Sweet Tooth, Mali Obomsawin’s solo debut, is rich in history and soaring musicianship. Obomsawin, formerly of Lula Wiles, unleashes their formal jazz training at Dartmouth College in a suite of six songs that are epic and intimate in scope: the political, cultural, and musical journey of their Wabanaki ancestors from before Columbus through the brutal oppression of American settler colonialism, and the unbroken line of strength and resistance through it all.
The album is divided into three movements, beginning with “Odana.” The song features a dirge-like maelstrom of horns, with Obomsawin’s rich voice in the foreground, captivating us with their powerful memorial for the Wabanaki homeland in and around what is now New England via a ballad that dates to 1730 at the earliest.
“Lineage” begins with a bright and easy melody, the horns indicating a sense of honor and praise. The band casually spins off into disparate melodies and lines, in a sense illustrating the far-flung nature of family trees across the Wabanaki’s 12,000 years of growth and exploration before the arrival of European colonists.
The album’s second movement abruptly shifts with “Wawasint8da” and the imposition of Christianity onto Wabanaki culture. The song is framed with military-style drums, a salute to the Jesuits who brought this style of music with them, thereby introducing the beginnings of jazz to Wabanaki culture. Here, Obomsawin and their band play around an archival recording of a Wabanaki hymn that tells the story of Jesus going to Hell to preach to the souls there. Once again, the band turns on a dime, introducing discordance into serenity — this time a cacophony to illustrate the story’s violence, in opposition to “Pedegwajois,” which centers a field recording of Odanak’s Théophile Panadis describing how ancient teachings are passed down. The song is serene and more linear than the previous tracks, giving space and reverence to the elders who preserved the culture — and persevered.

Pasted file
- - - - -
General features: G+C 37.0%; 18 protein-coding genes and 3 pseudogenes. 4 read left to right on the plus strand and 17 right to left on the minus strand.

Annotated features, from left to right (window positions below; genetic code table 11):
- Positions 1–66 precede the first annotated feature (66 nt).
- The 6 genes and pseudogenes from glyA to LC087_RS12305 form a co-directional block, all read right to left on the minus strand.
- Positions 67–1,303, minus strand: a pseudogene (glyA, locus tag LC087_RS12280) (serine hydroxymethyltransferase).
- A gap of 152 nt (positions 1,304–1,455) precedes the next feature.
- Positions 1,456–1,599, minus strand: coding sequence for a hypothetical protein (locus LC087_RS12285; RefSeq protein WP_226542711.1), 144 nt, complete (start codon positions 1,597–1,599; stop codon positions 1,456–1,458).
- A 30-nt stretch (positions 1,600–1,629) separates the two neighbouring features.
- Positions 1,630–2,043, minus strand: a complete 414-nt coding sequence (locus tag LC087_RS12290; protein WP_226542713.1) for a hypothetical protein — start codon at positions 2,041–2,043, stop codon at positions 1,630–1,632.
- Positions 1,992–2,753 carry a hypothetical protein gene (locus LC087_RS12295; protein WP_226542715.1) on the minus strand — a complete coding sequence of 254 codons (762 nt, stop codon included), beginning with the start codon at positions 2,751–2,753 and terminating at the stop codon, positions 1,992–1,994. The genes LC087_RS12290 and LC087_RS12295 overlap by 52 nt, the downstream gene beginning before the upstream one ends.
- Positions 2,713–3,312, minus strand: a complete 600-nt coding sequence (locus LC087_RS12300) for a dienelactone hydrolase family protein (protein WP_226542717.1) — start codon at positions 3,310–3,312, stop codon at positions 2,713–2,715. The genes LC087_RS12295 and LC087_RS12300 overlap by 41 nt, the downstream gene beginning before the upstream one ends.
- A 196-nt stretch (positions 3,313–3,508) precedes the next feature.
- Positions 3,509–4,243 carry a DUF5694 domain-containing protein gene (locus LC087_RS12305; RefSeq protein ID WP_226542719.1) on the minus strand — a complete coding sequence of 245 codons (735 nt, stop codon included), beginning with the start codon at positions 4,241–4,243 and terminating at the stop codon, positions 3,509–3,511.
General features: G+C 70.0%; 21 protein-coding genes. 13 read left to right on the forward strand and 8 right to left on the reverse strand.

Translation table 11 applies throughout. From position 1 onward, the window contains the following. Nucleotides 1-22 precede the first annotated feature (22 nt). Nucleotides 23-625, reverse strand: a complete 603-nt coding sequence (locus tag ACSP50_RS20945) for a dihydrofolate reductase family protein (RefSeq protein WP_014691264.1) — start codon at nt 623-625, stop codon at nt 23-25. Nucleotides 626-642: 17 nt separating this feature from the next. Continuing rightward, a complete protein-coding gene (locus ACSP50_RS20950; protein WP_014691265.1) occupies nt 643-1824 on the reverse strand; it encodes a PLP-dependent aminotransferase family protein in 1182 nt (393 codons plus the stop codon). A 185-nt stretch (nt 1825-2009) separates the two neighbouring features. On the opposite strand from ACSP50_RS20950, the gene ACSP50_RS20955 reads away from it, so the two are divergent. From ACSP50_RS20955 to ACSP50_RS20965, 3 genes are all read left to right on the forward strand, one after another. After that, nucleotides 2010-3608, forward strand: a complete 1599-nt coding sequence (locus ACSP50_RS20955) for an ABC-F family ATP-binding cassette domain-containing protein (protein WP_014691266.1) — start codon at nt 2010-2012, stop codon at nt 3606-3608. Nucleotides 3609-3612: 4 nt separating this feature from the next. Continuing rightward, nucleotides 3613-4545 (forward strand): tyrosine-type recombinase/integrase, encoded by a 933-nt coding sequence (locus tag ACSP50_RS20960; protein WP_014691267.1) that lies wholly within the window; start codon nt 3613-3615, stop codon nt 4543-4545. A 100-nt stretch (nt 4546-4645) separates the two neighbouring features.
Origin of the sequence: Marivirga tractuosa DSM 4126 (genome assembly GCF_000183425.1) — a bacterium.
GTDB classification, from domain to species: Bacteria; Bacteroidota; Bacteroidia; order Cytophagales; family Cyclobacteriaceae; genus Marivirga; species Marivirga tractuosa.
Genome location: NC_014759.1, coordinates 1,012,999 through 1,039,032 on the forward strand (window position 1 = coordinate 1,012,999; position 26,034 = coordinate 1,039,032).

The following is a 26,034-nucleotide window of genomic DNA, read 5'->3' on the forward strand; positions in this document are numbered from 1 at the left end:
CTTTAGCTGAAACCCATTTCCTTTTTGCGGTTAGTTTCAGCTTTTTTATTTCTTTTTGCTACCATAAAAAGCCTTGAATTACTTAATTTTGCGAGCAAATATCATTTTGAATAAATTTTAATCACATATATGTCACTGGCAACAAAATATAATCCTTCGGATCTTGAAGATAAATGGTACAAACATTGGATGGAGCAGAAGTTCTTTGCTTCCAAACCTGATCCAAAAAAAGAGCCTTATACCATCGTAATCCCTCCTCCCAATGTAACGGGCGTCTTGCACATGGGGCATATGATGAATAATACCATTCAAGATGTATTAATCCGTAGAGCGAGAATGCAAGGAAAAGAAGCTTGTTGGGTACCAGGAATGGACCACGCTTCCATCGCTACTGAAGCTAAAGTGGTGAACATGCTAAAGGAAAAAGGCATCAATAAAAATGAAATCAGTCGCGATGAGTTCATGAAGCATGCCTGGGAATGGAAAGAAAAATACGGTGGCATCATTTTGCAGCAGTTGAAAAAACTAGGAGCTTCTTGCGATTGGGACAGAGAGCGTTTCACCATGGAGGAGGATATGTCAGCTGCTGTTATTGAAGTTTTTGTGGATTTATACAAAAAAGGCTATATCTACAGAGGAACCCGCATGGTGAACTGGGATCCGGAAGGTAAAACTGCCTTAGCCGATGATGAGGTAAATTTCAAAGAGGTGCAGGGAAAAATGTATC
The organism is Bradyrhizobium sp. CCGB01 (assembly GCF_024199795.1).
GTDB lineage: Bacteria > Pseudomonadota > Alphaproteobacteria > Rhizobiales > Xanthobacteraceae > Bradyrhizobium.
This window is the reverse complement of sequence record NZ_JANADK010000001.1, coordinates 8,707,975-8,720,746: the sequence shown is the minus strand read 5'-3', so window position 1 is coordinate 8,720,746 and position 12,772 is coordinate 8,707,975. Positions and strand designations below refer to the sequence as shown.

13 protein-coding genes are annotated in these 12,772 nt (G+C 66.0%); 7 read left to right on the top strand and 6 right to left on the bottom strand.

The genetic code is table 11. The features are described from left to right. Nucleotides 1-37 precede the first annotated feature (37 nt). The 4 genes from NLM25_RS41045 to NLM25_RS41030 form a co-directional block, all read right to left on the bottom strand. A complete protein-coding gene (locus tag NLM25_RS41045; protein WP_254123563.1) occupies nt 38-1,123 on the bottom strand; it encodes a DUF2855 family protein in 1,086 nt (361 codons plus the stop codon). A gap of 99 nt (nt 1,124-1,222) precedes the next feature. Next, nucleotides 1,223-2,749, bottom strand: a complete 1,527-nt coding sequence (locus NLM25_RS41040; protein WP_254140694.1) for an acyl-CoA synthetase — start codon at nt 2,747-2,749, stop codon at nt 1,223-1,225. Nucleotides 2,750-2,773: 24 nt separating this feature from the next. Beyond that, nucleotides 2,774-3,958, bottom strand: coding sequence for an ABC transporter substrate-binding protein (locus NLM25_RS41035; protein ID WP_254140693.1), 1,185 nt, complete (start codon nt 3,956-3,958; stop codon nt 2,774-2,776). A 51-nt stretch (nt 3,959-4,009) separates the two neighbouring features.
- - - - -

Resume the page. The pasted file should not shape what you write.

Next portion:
The final movement, containing “Fractions” and “Blood Quantum,” brings Obomsawin’s personality to the forefront. These two songs incorporate their experience playing blues, folk, and traditional Wabanaki music into a swirling, inventive pastiche. Obomsawin freely incorporates the style of Native jazz musicians like Don Cherry, Mildred Bailey, Thelonius Monk, and others. Obomsawin interrogates the factionalism found in Native politics and the colonial policies designed to drive them apart. Sweet Tooth ends with a recognizable groove and a chant Obomsawin wrote with their relatives from Penobscot Nation celebrating the Indigenous matriarchs who have kept resistance alive.
On its own, Sweet Tooth is a dazzling exercise in creative energy, musicianship, and the power of music to bridge cultural divides. But understanding Obomsawin’s context mirrors the deep historical research and work Obomsawin has put into understanding themself. Sweet Tooth is truly a work of art in that it enables us to communicate with each other beyond words and provides endless joy in discovering and understanding another.
Mali Obomsawin’s Sweet Tooth is out Oct. 28 on Out of Your Head Records.